One of three horses that escaped from an animal haven in Manorville was struck and killed by a tractor-trailer on Sunrise Highway early yesterday, Suffolk police said.
The other two horses were later found and returned to the Double D Bar Ranch unharmed, less than a mile from where their companion was killed.
"We're absolutely devastated," said Gay Devoe, a retiree who owns the nonprofit rescue with her husband, Rich.
The Devoes said someone has been sneaking onto their 4-acre property overnight for the past three months and creating havoc at the ranch, home to hundreds of unwanted and formerly abused farm and domestic animals.
The trespasser has opened gates to let animals out and killed three sheep and a baby goat with poison, Gay Devoe said. A heavy, back wood fence was also kicked down, she said.
"You feel numb, like you've been so violated," she said, and looking back she wished they had called police when problems first started.
Rich Devoe said he had been keeping guard as many nights as he could, but overnight Wednesday someone had taken the chains off two gates to let the horse out, then put the chains back on the gates. The chains had padlocks, which are usually kept in the unlocked position, the couple said.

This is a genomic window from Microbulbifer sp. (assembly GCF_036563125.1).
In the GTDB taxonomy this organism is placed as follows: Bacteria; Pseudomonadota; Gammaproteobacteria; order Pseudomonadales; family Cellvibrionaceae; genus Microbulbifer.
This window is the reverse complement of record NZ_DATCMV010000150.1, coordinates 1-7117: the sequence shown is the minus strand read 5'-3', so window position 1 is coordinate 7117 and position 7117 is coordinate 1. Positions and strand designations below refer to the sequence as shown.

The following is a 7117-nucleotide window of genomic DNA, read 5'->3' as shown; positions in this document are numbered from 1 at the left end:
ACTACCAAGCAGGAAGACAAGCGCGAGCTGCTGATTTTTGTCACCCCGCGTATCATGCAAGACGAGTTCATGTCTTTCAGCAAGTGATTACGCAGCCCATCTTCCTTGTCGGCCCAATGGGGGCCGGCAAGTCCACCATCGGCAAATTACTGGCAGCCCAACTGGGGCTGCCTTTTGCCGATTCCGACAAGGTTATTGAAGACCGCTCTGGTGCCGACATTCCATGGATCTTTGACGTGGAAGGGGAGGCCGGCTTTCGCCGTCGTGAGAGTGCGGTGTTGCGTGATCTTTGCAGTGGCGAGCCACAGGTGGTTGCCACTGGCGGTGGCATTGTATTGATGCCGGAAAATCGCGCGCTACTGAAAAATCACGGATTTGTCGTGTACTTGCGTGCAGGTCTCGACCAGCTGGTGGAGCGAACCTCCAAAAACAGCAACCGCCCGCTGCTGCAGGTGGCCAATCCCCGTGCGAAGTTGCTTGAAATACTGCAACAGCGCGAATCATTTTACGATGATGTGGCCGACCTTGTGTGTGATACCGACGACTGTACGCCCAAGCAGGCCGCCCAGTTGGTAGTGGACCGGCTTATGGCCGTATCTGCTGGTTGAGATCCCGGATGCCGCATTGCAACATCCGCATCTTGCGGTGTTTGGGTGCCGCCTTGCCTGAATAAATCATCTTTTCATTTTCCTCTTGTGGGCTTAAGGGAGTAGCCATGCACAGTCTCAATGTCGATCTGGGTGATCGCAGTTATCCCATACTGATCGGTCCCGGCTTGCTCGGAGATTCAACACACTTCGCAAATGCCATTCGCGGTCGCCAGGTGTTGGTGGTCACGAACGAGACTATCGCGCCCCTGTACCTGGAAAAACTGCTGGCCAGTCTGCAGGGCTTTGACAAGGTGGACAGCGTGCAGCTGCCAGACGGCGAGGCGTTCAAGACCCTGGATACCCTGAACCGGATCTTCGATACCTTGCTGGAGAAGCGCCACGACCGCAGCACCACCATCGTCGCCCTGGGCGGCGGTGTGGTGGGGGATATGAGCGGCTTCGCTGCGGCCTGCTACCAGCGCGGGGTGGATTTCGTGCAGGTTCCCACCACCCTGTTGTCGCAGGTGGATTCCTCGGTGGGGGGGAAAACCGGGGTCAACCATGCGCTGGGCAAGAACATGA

Police said the horse was struck at 2:50 a.m. and was apparently "standing in the roadway" on the eastbound Sunrise, about a half-mile west of Exit 59, Wading River Road, in Center Moriches.
The driver of the 2005 Peterbilt tractor-trailer was not hurt, remained at the scene and was not charged, police said.
Tucker, the horse killed, and his two companions, Chaos and Karma, who were found grazing in a neighbor's yard, were being kept at the ranch for a woman whose Bayport home burned down two years ago and who has been moving from house to house, Gay Devoe said.
Tucker, brown with white forelocks and white blade on his forehead, was a big, sweet horse, she said: "He'd always come when he was called."Over the years, the Devoes said, their security cameras, tools and even holiday decorations have been stolen.
Now, they are out of savings and with donations thin, Gay Devoe said, the nonprofit has been holding food drives every month this year.
"All we can do is hope for the best," she said. "We are going to do everything we possibly can to protect the animals."